That year President Roosevelt named Lorentz director of the US Film Service. In that capacity he oversaw the making of Joris Iven's The Power and the Land (1940) and Robert Flaherty's The Land (1940) and made one film himself, The Fight for Life (1940), an account of infant mortality, malnutrition, and child poverty in the United States that won the National Board of Review's best documentary award. Its controversial topic and critical subject matter angered many congressmen, however, and the US Film Service was eliminated when Congress refused to fund it in the spring of 1940. Lorentz's next project, a documentary on unemployment called Ecco Homo , was never made.
The Plow That Broke the Plains (1936), The River (1938), The Fight for Life (1940)
Lorentz, Pare. FDR's Moviemaker: Memoirs and Scripts . Reno: University of Nevada Press, 1992.
——. Lorentz on Film: Movies 1927–1941 . New York: Hopkinson and Blake, 1975.
Snyder, Robert L. Pare Lorentz and the Documentary Film . 2nd ed. Reno: University of Nevada Press, 1993. The original edition was published in 1968.
Charles J. Maland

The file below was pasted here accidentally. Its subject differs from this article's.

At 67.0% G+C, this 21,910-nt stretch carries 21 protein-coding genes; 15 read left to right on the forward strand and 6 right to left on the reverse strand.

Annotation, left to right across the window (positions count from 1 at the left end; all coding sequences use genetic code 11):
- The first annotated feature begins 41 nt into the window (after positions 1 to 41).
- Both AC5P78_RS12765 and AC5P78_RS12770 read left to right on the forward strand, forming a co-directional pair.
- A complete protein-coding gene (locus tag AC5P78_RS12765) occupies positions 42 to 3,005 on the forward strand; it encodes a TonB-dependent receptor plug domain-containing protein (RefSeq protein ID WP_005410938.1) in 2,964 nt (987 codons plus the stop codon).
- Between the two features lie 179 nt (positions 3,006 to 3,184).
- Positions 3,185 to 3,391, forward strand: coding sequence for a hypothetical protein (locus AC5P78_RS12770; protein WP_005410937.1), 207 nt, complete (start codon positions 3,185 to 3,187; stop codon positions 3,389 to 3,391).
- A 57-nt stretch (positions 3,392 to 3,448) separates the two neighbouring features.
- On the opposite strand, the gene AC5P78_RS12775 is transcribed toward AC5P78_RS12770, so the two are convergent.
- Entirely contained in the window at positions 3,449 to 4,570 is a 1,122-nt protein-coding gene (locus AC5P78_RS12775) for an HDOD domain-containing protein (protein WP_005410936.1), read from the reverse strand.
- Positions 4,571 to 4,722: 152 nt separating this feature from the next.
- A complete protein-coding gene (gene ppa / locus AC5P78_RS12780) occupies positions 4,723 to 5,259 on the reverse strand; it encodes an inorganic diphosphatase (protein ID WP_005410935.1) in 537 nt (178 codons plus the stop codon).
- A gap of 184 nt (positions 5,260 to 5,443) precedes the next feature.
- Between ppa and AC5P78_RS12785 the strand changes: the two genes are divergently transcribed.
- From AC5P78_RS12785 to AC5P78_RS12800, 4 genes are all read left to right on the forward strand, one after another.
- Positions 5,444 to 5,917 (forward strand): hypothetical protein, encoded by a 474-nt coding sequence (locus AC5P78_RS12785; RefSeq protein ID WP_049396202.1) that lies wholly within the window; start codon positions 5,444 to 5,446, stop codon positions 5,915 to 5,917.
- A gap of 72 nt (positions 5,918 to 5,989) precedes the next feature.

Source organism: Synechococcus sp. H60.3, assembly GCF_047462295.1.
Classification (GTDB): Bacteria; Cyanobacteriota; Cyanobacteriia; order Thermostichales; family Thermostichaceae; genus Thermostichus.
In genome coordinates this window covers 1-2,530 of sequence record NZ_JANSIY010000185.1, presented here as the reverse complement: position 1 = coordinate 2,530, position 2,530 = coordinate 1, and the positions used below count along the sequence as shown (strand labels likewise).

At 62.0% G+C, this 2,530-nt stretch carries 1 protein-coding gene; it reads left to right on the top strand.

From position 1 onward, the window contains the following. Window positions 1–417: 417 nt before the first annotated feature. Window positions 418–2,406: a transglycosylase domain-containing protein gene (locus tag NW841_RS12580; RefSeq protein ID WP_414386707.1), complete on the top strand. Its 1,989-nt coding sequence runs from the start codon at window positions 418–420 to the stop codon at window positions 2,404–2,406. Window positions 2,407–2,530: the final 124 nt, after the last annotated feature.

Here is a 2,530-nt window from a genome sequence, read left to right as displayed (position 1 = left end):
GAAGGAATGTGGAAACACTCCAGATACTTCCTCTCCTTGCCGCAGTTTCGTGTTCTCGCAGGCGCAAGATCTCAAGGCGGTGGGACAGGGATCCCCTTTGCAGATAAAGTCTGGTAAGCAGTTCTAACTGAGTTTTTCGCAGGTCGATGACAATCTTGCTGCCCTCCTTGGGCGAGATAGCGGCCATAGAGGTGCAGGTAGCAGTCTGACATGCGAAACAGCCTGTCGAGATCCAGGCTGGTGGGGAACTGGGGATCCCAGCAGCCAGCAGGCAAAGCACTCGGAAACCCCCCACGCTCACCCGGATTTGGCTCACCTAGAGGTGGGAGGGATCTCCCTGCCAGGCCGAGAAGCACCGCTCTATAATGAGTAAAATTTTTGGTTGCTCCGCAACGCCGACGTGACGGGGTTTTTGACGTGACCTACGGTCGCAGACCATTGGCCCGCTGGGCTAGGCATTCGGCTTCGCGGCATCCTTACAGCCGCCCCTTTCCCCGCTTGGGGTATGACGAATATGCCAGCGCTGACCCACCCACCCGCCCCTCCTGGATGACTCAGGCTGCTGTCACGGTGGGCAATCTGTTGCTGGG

The classic gangster films, whose plots were drawn to a greater or lesser extent from headlines about real gangsters such as Chicago's Al Capone, offer a good example. In them an ethnic American, usually of Italian descent, such as Rico in Little Caesar (1931) or Tony Camonte in Scarface (1932), or Irish extraction, such as Tommy Powers in Public Enemy (1931), rises from rags to riches by consolidating power in the prohibited liquor trade, only to be killed in the film's climax, a victim of his ambition, ruthlessness, and notoriety. James Cagney (1899–1986) and Edward G. Robinson (1893–1973) became closely associated with this genre. In the fallen-women films a woman is driven by economic circumstances to become a prostitute or kept woman. Greta Garbo (1905–1990) ( Susan Lenox, Her Fall and Rise , 1931), Joan Crawford (1904–1977) ( Possessed , 1931, and Rain , 1932), Marlene Dietrich ( Blonde Venus , 1932), Jean Harlow (1911–1937) ( Red Dust and Red-Headed Woman , both 1932), and Barbara Stanwyck (1907–1990) ( Baby Face , 1932) were among the best-known actresses who appeared in films of this cycle. The backstage musicals, most notably The Gold Diggers of 1933 and 42nd Street (both 1933), achieved popularity by combining Busby Berkeley's production numbers with a plot about a producer and cast working together to put on a show despite the depression economy. The story type from pre-code Hollywood that embraced the era most directly was the social-problem film, a type common in the 1910s but much less so in the 1920s. I Am a Fugitive from a Chain Gang (1932) was one of the most acclaimed at the time, but also noteworthy were Wild Boys of the Road (1933) and the independently financed Our Daily Bread (1934). Finally, the irreverence of the anarchic comedies such as the Marx Brothers's Duck Soup (1933) satirized political authority and respectability, while Mae West's (1893–1980) comedies such as She Done Him Wrong (1933) and I'm No Angel (1934)—which she both wrote and starred in—featured a self-confident, voluptuous woman who openly uses her charm and physical allure to wrap men around her finger, refusing to accept the culture's prescribed role for female respectability.